I like the idea of creating a tricky, illusion-wielding, stealthy Cleric of Sivanvah ("patron goddess of illusion magic, tricksters, and those who keep secrets").

I know I can make a Cleric with the Trickery domain (or one of its subdomains) for a smattering of tricksey spells. I know that if I use the Ecclesitheurge or Theologian archetypes, I can use my non-domain slots to cast those spells more often... but I will still have very few illusion spells to choose from. What I'd like is divine caster:

  1. Whose spell list contains more than 1 illusion / level
  2. (Bonus points) if it provides enough skills points to more easily be stealthy

Is there a Pathfinder class (or, more likely, archetype) that casts Divine spells but has access to a significant number of illusion spells?

My DM might consider 3rd party, but 1st party is preferable.

I recall in Warhammer v1 that Clerics of Ranald (their god of thieves) used the Illusionist's spell list, but otherwise worked as Clerics, and I wonder if I've missed an archetype somewhere that does something similar.

If not, I feel like the classes that comes closest to my vision currently would be a Sorcerer or Mesmerist, reskinned as divine...but I wonder if there's something better out there (perhaps as an archetype for Clerics, Inquisitors, or Warpriests).


2 Answers 2


Reliquarian Occulist

A reliquarian occultist does what you want:

  • The reliquarian archetype changes the occultist’s spells from occult to divine. They are still Intelligence-based—and reliquarian does change mental focus to be Wisdom-based, so that is a fairly significant drawback.

  • The occultist spell list has quite a large number of illusions, and you can specialize in them

  • The reliquarian also gains a domain, which could be the illusion domain

  • 4 + Int skills isn’t bad, particularly on a class that rather likes Intelligence, but Stealth is not a class skill

The occultist is a very strange spellcaster, only getting to 6th-level spells despite being a “primary” spellcaster, without some other schtick (e.g. martial combat à la magus or warpriest, party buffing à la bard or skald, skill-monkeying à la investigator). However, what they get instead is a very large number of spells known that they can cast spontaneously. Generally speaking, the occultist is considered to be somewhat on the weaker side (for a ⅔-caster), but it’s still pretty solid. Also, thematic as anything—easily the most evocative expression of “magician” in Pathfinder, in my opinion.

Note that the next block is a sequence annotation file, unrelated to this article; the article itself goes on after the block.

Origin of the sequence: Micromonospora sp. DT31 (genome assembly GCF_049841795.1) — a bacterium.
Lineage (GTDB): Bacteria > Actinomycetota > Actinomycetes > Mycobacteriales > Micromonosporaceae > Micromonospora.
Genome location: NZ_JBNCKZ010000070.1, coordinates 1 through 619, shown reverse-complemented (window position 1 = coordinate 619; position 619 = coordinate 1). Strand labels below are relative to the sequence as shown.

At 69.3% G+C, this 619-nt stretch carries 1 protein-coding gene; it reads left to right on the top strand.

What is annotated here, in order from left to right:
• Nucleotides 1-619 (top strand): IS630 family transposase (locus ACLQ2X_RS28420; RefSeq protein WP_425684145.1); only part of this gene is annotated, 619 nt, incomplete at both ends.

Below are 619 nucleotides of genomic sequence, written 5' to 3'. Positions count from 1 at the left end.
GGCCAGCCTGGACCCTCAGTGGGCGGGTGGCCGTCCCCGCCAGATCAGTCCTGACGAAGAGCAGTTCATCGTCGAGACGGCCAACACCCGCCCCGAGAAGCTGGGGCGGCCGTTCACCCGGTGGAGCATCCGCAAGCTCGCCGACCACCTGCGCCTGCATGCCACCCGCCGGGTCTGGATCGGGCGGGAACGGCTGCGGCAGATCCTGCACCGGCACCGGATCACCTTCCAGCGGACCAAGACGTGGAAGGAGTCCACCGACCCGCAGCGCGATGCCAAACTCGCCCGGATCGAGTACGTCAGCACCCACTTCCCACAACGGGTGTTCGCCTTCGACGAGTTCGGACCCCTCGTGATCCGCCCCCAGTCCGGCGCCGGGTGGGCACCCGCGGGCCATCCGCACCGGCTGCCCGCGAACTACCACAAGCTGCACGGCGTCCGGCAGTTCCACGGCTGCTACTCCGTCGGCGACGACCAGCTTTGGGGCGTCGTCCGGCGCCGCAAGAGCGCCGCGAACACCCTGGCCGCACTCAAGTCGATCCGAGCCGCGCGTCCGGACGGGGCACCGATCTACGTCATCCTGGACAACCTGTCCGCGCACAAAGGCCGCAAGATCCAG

To mitigate the occultist’s weaknesses, I usually use the silksworn archetype—and in my games, the silksworn’s mental focus and devoted mystic features are more the norm. So perhaps ask your GM if they would be amenable to making mental focus equal level + Int + Wis, similar to the silksworn’s level + Int + Cha, and to have the devoted mystic feature on the reliquarian (minus one for the domain, so three at 1st and then as normal for devoted mystic). Or even swap the reliquarian’s spells to Wis or Cha, and use Wis + Cha to be quite similar to a cleric. This does a lot to make the occultist more fun and give them the staying power that I consider appropriate for a primary spellcaster, particularly one without access to the highest-level spells.

Filidh Bard

A filidh bard kind of does what you want as well:

  • The filidh archetype makes the bard’s spells divine, and leaves them as Charisma-based which may be more appropriate for an illusionist or trickster. On the other hand, it’s the druidic kind of divine magic, which may not match what you’re looking for.

  • The bard spell list has a great number of illusions

  • 6 + Int skills is as good as you’re going to get with any kind of serious spellcasting, and Stealth is in-class.

Ultimately, the Pathfinder bard—unlike the 3.5e one—is again rather weak for a ⅔-caster. Bardic performance is really limited, scales extremely slowly, and can get in the way of other actions. Between the greater match of the reliquarian and the relative weakness of the bard, I like the reliquarian occultist better than the filidh bard for this, even if you have to take the Black Sheep trait or something to get Stealth in-class.

3.5e Divine Bard

Speaking of the 3.5e bard, there is a divine bard variant in that system as well. Since the 3.5e bard was awesome compared to the Pathfinder one, if allowed to use this instead of the Pathfinder bard it might be solid. Ultimately, the divine bard throws a lot of roadblocks in your way—need both Wisdom and Charisma for spells, and blocked from casting spells with an alignment descriptor you lack (rather than only being blocked from casting spells with an alignment descriptor opposed to your own, as with most divine spellcasters).

  • \$\begingroup\$ Thanks! I hadn't thought of either of those archetypes. One correction, the Reliquerian only uses Wisdom for their Focus Pool. The still use Int as their casting stat (making them a bit MAD, sadly, though I still think it's a good option). \$\endgroup\$
    – Jeff Fry
    Dec 4, 2018 at 5:40
  • \$\begingroup\$ @JeffFry Good point—though that does help with skills, perhaps. Personally, I tend to make the mental focus and devoted mystic features of the silksworn occultist to be the default—it’s a bump that moves the occultist closer to where I think they “should be.” So perhaps ask your GM to allow the reliquarian to use Wis+Int for mental focus, and devoted mystic too (modified as appropriate for the domain, of course). \$\endgroup\$
    – KRyan
    Dec 4, 2018 at 14:04

As another alternative, there is the Shadow mystery of the Oracle class. Specifically, the Dark Secrets revelation allows you to add Shadow Illusion spells directly to your spell list. Stealth also gets added to the class skill list, and the class gives a base of 4 skill points per level.


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